The faithful exhibition of the gospel, accompanied by zeal, love, and prayer. These are purely moral means; can you object to them? Men must be taught, without reserve, their lost condition-the way of salvation, its freeness, fulness, and conditions-the shortness of their probation-the certainty of judgment-the realities of eternity. The motives which we are to urge are the love of Christ-the blessed effects of religion on individuals, and on society-and the unspeakable joys of heaven. These we cannot exaggerate. But what if these fail? Shall we fold our arms? Would this be innocent? Not so long as there is a Bible. We must declare the consequences of sin-the terrors of death, judgment, and hell. Away with false delicacy in declaring these consequences. We cannot paint them in colours too awful. Strange that you should be unwilling to hear of them, but willing to risk them! But, you say, this course will frighten the timid, and harden the bold. We are not responsible for such a result, but are responsible for the character of our preaching. It is a mistaken idea

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that religion makes men insane. It is sin that does this. Thoughts of judgment are glorious to the saint, but awful to the sinner. Why awful? Because the sinner feels convicted and guilty. Sin then causes all this misery; it is the monster which we would destroy. This must be done with zeal; no matter how earnest and frequent our appeals and our meetings; he will not neglect his family who is imbued with religion. Sinners must see that we are in earnest, or they will not be. Love to God and man must show itself in all our efforts. Prayer unceasing must be made for the aid of the Spirit. We depend on this aid; we would have no revival which the Spirit does not cause and pervade. These means God prescribes and blesses.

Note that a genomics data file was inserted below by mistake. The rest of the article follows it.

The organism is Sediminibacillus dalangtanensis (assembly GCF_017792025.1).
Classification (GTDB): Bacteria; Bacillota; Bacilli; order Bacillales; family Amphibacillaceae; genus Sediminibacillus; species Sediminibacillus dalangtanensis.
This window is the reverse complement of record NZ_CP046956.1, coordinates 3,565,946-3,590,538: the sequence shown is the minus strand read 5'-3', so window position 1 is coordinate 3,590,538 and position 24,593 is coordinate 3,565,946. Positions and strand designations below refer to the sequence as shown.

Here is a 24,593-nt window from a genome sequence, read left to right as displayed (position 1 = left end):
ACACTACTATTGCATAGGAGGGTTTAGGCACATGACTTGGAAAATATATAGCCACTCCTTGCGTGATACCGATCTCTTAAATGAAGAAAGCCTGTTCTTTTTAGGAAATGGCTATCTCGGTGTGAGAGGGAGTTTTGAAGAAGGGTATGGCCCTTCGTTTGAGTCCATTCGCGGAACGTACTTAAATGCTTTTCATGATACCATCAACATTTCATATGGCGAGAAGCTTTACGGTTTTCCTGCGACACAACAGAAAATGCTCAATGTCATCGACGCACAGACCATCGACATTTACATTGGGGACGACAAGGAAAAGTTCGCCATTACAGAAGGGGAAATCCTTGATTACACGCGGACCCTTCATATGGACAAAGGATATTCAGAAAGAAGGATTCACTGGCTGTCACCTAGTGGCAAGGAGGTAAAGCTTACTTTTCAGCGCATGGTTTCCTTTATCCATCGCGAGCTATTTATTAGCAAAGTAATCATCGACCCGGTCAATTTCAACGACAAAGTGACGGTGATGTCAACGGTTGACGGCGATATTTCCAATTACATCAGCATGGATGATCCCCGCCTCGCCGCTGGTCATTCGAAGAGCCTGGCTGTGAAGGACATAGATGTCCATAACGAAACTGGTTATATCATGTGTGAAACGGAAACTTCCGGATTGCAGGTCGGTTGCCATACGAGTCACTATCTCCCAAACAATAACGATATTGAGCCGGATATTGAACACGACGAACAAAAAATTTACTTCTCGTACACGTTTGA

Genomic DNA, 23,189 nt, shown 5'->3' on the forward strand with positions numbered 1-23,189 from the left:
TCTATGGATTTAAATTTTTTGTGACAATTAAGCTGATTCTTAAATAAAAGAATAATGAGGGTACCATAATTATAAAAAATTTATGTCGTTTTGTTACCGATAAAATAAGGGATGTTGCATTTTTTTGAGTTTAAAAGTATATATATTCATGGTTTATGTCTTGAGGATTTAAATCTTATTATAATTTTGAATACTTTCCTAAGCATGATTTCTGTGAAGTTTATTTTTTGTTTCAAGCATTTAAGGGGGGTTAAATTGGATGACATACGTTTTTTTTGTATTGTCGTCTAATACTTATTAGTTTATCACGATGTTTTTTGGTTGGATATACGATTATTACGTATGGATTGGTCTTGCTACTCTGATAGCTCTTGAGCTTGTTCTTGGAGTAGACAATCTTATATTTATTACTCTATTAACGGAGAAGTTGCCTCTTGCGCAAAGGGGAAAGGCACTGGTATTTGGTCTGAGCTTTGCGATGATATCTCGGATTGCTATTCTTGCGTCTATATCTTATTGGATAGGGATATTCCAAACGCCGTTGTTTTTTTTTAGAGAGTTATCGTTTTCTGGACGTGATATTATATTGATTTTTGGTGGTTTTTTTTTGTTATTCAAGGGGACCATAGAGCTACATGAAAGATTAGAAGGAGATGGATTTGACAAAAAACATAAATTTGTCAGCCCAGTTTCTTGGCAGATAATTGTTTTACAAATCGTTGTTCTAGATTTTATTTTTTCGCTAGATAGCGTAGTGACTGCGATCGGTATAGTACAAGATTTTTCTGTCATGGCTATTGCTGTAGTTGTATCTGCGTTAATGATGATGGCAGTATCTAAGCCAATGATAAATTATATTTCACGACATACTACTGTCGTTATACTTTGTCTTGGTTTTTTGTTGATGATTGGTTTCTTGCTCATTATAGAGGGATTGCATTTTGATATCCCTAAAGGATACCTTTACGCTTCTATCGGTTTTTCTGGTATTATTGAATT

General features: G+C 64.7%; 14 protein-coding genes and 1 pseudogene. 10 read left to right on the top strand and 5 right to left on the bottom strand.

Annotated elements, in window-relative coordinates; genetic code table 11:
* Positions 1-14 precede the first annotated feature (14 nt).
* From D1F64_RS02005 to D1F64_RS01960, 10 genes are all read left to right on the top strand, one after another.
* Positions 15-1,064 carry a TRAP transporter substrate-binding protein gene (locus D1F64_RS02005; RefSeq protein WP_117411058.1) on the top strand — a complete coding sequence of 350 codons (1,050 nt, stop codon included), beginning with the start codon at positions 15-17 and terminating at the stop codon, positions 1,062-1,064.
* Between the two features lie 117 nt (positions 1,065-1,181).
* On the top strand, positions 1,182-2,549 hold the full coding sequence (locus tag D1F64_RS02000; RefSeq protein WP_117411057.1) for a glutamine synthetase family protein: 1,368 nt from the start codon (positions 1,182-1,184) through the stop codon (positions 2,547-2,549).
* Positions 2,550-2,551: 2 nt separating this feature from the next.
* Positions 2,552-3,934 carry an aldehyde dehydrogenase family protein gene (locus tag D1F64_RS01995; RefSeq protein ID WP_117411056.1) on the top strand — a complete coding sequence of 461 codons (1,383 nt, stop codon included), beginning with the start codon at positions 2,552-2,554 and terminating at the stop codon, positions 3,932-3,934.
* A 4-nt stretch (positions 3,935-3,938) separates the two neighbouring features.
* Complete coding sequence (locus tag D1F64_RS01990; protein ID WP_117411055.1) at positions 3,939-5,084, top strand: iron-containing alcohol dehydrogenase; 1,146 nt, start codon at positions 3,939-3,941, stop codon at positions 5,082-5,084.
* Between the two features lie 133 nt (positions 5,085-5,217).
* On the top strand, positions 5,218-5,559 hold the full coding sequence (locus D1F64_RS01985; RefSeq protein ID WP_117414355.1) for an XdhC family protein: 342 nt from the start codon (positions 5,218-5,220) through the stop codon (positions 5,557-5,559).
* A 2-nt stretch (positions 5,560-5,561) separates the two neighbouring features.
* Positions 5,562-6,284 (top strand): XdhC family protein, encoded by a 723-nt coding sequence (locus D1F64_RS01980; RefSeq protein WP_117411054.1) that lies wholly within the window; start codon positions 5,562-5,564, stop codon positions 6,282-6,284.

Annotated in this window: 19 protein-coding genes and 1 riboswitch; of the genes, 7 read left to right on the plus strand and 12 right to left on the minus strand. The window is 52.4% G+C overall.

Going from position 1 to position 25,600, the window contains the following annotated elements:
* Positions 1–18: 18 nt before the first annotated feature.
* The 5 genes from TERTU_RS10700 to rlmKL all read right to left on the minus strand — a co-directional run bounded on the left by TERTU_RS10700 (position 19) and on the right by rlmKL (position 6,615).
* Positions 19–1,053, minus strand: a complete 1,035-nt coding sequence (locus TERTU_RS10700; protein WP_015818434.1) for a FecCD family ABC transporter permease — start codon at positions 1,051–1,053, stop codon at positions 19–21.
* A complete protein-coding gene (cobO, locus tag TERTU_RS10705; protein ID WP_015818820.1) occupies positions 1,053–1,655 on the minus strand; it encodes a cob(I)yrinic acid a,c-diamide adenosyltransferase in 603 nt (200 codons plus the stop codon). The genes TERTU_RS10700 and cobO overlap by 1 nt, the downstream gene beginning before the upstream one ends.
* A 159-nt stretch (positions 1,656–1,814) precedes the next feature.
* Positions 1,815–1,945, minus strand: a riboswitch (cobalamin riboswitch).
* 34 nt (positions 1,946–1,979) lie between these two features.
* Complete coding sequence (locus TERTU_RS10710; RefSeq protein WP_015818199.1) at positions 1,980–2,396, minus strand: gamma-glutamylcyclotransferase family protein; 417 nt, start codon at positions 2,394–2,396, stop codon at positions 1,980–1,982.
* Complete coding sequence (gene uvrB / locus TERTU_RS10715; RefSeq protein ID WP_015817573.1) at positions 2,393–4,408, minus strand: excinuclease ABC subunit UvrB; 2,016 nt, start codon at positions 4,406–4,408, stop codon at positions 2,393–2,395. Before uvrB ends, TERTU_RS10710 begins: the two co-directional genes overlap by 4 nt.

III. The design which we have in view.

It is not to make ourselves famous in the church or in the world, not to create a party, but to save souls, and glorify God. We would excite Christians that they may be active, and sinners that they may escape hell. Were your houses on fire over your heads by night, you would not think us enthusiasts, were we never so earnest to alarm you; why think so now? Were the revolutionary fathers fanatics? What zeal did they manifest? What zeal should we show in our nobler cause !